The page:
The transition phase is generally defined as the process of switching from one timing plan to another; this process may include changes in offset, phase split or cycle length until coordination for a new timing plan is reached once again. The purpose of this paper is to develop a non-linear mathematical model to improve the performance of the transition between signal timing plans at coordinated intersections. The mathematical model proposed comprises the minimization of a social cost function, which includes a reduction in delay, gas emissions and fuel consumption by considering multiple objectives that embrace more measures of effectiveness. An ant colony algorithm is used to find the optimal parameters of coordination and to determine the time required during transition. Finally, an evaluation of the effectiveness of the new model is realized based on its ability to minimize travel time, stops, delays, and air pollution emissions and fuel consumption. Numerical results show that model proposed is effective method for to reduce social cost associated with transition period.
Spatial Decomposition Method to Determine Intersection Groups for Signal Coordination
Minha Lee, University of Maryland, College ParkShow Abstract
lei zhang, University of Maryland
Hyoseuk Chang, University of Maryland, College Park
In designing the coordinated signal system, intersection grouping is one of critical tasks to efficiently operate signal intersections. The group size affects the bandwidth and speed of signal progression as well as vehicle platoon features. Despite the impact of the intersection grouping on the performance of signal coordination, breaking points of the corridor are predetermined or simply set less than a mile apart on major intersection in practice. In addition, the previously developed method, Coupling Index (CI), has the ambiguous criteria to determine the breaking point, requiring traffic operators to use their own judgement throughout the decision-making process. Thus, this study proposes a simple but robust decomposition method to determine intersection groups for signal coordination. To decompose the corridor, this study employs the following hierarchical clustering methods: Single Linkage Clustering, Complete Linkage Clustering and Ward’s Minimum-Variance Method. For the evaluation of the proposed methods, this study has conducted a case study along the MD-355 corridor in Maryland. The empirical results show that Complete Linkage Clustering provides the most desirable decomposition output for the target site and it outperforms the existing method, Coupling Index, with respect to increasing progression bandwidth by 6 percent and reducing delay by 9.58 percent, and the number of stops by 8.77 percent.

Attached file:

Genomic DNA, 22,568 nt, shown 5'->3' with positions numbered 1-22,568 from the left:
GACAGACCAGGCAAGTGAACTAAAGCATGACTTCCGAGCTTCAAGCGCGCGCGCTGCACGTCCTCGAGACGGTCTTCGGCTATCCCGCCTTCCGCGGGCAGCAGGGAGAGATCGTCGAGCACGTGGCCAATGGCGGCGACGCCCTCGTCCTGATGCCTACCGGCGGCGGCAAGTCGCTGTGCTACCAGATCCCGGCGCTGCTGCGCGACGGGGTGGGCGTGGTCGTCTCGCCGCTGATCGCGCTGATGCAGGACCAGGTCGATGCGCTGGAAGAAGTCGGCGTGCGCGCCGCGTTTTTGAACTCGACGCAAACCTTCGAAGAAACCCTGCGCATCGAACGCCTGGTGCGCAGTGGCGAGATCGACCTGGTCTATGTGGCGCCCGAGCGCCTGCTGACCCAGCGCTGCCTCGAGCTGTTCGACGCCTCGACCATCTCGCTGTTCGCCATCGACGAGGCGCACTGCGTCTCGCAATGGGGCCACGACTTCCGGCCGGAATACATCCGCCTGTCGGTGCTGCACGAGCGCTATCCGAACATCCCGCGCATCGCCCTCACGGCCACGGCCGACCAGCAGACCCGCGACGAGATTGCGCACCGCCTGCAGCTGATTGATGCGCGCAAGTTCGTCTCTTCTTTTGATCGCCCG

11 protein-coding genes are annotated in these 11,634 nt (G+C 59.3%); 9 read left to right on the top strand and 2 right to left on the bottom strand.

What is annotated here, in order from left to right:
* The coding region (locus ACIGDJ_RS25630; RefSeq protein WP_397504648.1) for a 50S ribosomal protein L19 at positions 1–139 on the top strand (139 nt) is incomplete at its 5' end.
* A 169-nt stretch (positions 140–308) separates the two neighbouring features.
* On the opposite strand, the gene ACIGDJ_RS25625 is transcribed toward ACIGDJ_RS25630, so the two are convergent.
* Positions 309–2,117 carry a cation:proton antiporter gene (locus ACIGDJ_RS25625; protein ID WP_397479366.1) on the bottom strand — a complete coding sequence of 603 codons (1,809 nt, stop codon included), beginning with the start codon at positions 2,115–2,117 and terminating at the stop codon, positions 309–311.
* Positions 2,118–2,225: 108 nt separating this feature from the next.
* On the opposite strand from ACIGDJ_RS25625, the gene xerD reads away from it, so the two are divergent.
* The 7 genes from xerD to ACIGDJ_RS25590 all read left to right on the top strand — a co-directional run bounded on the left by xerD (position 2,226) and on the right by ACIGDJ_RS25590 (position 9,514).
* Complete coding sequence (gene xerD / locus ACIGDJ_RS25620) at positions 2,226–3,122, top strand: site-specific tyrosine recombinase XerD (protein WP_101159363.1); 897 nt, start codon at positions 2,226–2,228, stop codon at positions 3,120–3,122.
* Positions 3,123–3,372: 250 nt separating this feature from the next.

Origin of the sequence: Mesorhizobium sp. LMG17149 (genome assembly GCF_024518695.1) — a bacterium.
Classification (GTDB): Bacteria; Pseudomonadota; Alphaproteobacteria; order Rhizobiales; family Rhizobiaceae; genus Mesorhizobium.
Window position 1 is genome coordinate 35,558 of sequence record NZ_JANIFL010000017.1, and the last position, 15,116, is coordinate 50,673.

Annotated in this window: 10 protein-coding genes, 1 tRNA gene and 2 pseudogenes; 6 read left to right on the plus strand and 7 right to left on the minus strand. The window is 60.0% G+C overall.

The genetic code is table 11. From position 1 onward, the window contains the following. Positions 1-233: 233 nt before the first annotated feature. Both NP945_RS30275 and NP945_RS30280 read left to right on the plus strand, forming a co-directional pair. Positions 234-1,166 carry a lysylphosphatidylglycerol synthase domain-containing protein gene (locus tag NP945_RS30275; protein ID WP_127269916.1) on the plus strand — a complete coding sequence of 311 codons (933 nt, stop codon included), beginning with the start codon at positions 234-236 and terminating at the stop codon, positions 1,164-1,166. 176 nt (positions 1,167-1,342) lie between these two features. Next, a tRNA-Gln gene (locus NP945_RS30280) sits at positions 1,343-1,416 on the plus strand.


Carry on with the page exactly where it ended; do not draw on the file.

Modeling the Impact of Side-Street Traffic Volume on Major-Street Green Time at Isolated Semiactuated Intersections for Signal Coordination Decisions
Dongmei Lin, University of Nevada, RenoShow Abstract
Ning Wu, Ruhr University, Bochum
Zong Tian, University of Nevada, Reno
Dian Mao, University of Nevada, Reno
Signal coordination is generally recognized by traffic engineers as a beneficial strategy for improving arterial traffic progression and safety. Previous research on the criteria for establishing signal coordination plans has been focused on more objective factors such as intersection distance, arterial traffic volume, travel time, platoon dispersion and combinations of these factors. They provided useful guidance for signal coordination decisions, especially during peak hours. However, as traffic is usually less heavy during off-peak hours, the number of stops would have more influence on driver perception of traffic efficiency. This paper developed a mathematical relationship between arterial green time ratio and side-street traffic volume, which can serve as the theoretical foundation for determining signal coordination based on number of stops. The paper investigated how side-street traffic volume would affect major-street green time ratio when an isolated intersection is running semi-actuated signal operation. A probabilistic model was proposed to address this issue. The model was validated against simulation results and the upper limit of side-street traffic volume was defined for the model application. Following the proposed model, the paper briefly introduced how a traffic engineer can use the model results to make signal coordination decision based on the expected number of stops. A real case study was conducted. It was found that the model can successfully analyze the impact of side-street traffic volume on major-street green time at isolated intersections where left turns are permitted. The method for signal coordination decision can be adopted to determine the time periods of running signal coordination plans. The method and the results may be useful to traffic engineers for the effective management of traffic signal networks.
Priority Distribution in Signalized Intersections with Downstream Flow Restrictions
Erlend Aakre, Norwegian University of Science and Technology (NTNU)Show Abstract